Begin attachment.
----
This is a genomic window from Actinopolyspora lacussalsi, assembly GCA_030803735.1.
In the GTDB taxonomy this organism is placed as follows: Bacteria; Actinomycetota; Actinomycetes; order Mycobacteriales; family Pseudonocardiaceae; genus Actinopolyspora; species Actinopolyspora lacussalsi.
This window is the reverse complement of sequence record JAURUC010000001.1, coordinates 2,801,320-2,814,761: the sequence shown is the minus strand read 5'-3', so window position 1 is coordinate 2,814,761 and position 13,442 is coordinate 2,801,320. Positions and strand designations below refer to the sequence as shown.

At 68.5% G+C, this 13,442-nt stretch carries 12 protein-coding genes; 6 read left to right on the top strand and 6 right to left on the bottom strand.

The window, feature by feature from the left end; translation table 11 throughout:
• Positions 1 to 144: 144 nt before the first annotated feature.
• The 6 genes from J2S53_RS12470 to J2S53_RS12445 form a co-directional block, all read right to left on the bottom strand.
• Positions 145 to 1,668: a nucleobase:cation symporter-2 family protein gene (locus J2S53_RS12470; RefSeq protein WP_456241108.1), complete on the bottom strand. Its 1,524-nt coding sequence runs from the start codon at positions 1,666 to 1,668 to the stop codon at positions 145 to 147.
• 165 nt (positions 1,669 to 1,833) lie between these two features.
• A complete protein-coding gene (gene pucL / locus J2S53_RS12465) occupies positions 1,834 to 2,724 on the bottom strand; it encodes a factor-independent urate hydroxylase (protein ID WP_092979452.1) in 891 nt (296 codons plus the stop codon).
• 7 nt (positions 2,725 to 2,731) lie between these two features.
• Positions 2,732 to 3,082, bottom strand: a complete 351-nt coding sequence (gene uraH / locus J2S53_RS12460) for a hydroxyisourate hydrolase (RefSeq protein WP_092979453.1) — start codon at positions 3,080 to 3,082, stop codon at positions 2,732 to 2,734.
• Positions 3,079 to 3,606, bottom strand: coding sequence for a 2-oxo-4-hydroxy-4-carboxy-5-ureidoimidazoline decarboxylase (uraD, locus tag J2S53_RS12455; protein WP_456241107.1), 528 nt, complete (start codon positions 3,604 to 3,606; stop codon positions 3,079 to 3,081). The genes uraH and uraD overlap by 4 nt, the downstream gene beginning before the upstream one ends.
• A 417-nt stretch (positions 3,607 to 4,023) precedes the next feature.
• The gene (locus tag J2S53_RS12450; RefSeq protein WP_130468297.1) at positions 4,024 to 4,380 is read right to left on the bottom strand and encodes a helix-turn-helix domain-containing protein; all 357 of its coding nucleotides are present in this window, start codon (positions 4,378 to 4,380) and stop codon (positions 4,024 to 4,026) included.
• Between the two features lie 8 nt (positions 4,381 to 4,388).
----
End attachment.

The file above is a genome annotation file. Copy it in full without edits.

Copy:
This is a genomic window from Actinopolyspora lacussalsi, assembly GCA_030803735.1.
In the GTDB taxonomy this organism is placed as follows: Bacteria; Actinomycetota; Actinomycetes; order Mycobacteriales; family Pseudonocardiaceae; genus Actinopolyspora; species Actinopolyspora lacussalsi.
This window is the reverse complement of sequence record JAURUC010000001.1, coordinates 2,801,320-2,814,761: the sequence shown is the minus strand read 5'-3', so window position 1 is coordinate 2,814,761 and position 13,442 is coordinate 2,801,320. Positions and strand designations below refer to the sequence as shown.

At 68.5% G+C, this 13,442-nt stretch carries 12 protein-coding genes; 6 read left to right on the top strand and 6 right to left on the bottom strand.

The window, feature by feature from the left end; translation table 11 throughout:
• Positions 1 to 144: 144 nt before the first annotated feature.
• The 6 genes from J2S53_RS12470 to J2S53_RS12445 form a co-directional block, all read right to left on the bottom strand.
• Positions 145 to 1,668: a nucleobase:cation symporter-2 family protein gene (locus J2S53_RS12470; RefSeq protein WP_456241108.1), complete on the bottom strand. Its 1,524-nt coding sequence runs from the start codon at positions 1,666 to 1,668 to the stop codon at positions 145 to 147.
• 165 nt (positions 1,669 to 1,833) lie between these two features.
• A complete protein-coding gene (gene pucL / locus J2S53_RS12465) occupies positions 1,834 to 2,724 on the bottom strand; it encodes a factor-independent urate hydroxylase (protein ID WP_092979452.1) in 891 nt (296 codons plus the stop codon).
• 7 nt (positions 2,725 to 2,731) lie between these two features.
• Positions 2,732 to 3,082, bottom strand: a complete 351-nt coding sequence (gene uraH / locus J2S53_RS12460) for a hydroxyisourate hydrolase (RefSeq protein WP_092979453.1) — start codon at positions 3,080 to 3,082, stop codon at positions 2,732 to 2,734.
• Positions 3,079 to 3,606, bottom strand: coding sequence for a 2-oxo-4-hydroxy-4-carboxy-5-ureidoimidazoline decarboxylase (uraD, locus tag J2S53_RS12455; protein WP_456241107.1), 528 nt, complete (start codon positions 3,604 to 3,606; stop codon positions 3,079 to 3,081). The genes uraH and uraD overlap by 4 nt, the downstream gene beginning before the upstream one ends.
• A 417-nt stretch (positions 3,607 to 4,023) precedes the next feature.
• The gene (locus tag J2S53_RS12450; RefSeq protein WP_130468297.1) at positions 4,024 to 4,380 is read right to left on the bottom strand and encodes a helix-turn-helix domain-containing protein; all 357 of its coding nucleotides are present in this window, start codon (positions 4,378 to 4,380) and stop codon (positions 4,024 to 4,026) included.
• Between the two features lie 8 nt (positions 4,381 to 4,388).